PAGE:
I have already written about how to install WordPress via the shell. I am taking it further today by showing how you can upgrade it as well using shell access. Though you can always upgrade from within WordPress using the 1-click method, the shell method is more secure as it encrypts all the data transfer. There are two ways of doing it: You can do it using an SSH client or enable WordPress to use SSH Transfers for all types of upgrades whether its a core upgrade or plugin/theme upgrade/installs. I will discuss both methods here.
Method 1 Upgrading Using an SSH Client
Important Note: Always ensure you do a complete backup of your WordPress install's files and database before performing an upgrade.
Now I won't write again about how to connect to SSH as I have already discussed that in my previous tutorial. Now all the commands here are being done assuming that you are in your blog's directory(blogdemo in this case). First of all download the latest version of WordPress and extract it.
wget https://wordpress.org/latest.tar.gz tar xfvz latest.tar.gz
Now we need to delete the old wp-admin and wp-includes directories.
rm -rf ./wp-admin rm -rf ./wp-includes
Now go to the wordpress directory where we extracted the latest WordPress files and move them back to the blogdemo directory.
cd wordpress mv * ../blogdemo/
You will be asked to overwrite certain files and some directories as well inside wp-content. Just press y and proceed. Now exit from the wordpress directory and delete the directory and the file latest.tar.gz. We're done with them now, and don't need them taking up space.
cd ../ rm -rf ./wordpress/ rm -f latest.tar.gz
In the final step just login to your dashboard and run the database upgrade.
Method 2 Enabling SSH2 for WordPress Upgrade/Installs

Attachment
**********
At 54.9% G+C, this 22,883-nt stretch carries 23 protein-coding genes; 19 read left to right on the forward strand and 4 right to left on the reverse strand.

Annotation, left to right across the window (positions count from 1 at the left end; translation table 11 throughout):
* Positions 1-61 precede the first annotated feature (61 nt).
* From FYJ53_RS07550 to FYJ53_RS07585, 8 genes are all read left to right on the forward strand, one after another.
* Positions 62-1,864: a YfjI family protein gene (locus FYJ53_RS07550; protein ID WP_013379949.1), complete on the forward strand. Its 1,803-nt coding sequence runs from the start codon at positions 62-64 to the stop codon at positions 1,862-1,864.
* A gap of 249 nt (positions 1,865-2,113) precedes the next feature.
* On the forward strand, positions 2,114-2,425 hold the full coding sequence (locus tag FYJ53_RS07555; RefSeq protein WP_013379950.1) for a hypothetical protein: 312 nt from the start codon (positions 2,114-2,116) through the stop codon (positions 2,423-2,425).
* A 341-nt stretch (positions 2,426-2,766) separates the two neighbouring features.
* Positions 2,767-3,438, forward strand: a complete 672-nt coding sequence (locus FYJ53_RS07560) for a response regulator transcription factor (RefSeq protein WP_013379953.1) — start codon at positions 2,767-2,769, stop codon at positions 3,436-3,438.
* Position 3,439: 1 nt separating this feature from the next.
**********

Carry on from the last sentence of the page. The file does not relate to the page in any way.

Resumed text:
Did I mention... Always ensure you do a complete backup of your WordPress install's files and database before performing an upgrade.
In this method, you can enable WordPress to use SSH for upgrading and plugin/theme installations. First of all you need to check with your webhost if they have the SSH2 extension installed for PHP or not. To check for that run the following PHP command
var_dump( extension_loaded( 'ssh2' ) );
If this command returns true, that means it's installed, otherwise it's not. If your webhost doesn't offer it, ask them to install it for you or if you are running a VPS/dedicated, you can install it yourself. Follow the method to install from here.
First of all we need to generate a working set of public and private keys which will be used for authenticating the user. To do that, use the following command in your SSH client:
You will be asked for the name of the file. You can leave it blank or enter any custom name. If you leave it blank, the file names will be id_rsa.pub and id_rsa. Also you can set a passphrase to add additional security or can leave it blank.
Time to add keys needed to be added to the authorized_keys file. In our case, SSH keys were generated and kept in the .ssh directory in the root directory.
cd .ssh cp id_rsa.pub authorized_keys
Now change permissions so that WordPress can access those keys.
cd ../ chmod 755 .ssh chmod 644 .ssh/*
You may need to change the user of the directory if you are running PHP as a different user.
Now that you have got SSH2 setup and working, you should see the following screen while performing any upgrade/plugin or theme install.
Here user is the SSH username you used to login and perform all the commands and password is the passphrase you were asked to set during the
ssh-keygen command. If you didn't choose any passphrase, you should keep the password field blank. To avoid entering this data repeatedly, enter the following code in your wp-config.php
define('FTP_PUBKEY','/home/user/.ssh/id_rsa.pub'); define('FTP_PRIKEY','/home/user/.ssh/id_rsa'); define('FTP_USER','user'); define('FTP_PASS','passphrase'); define('FTP_HOST','domain.com');
From now on WordPress will perform all file transfer operations using SSH.
Subscribe below and we’ll send you a weekly email summary of all new Code tutorials. Never miss out on learning about the next big thing.Update me weekly
Envato Tuts+ tutorials are translated into other languages by our community members—you can be involved too!Translate this post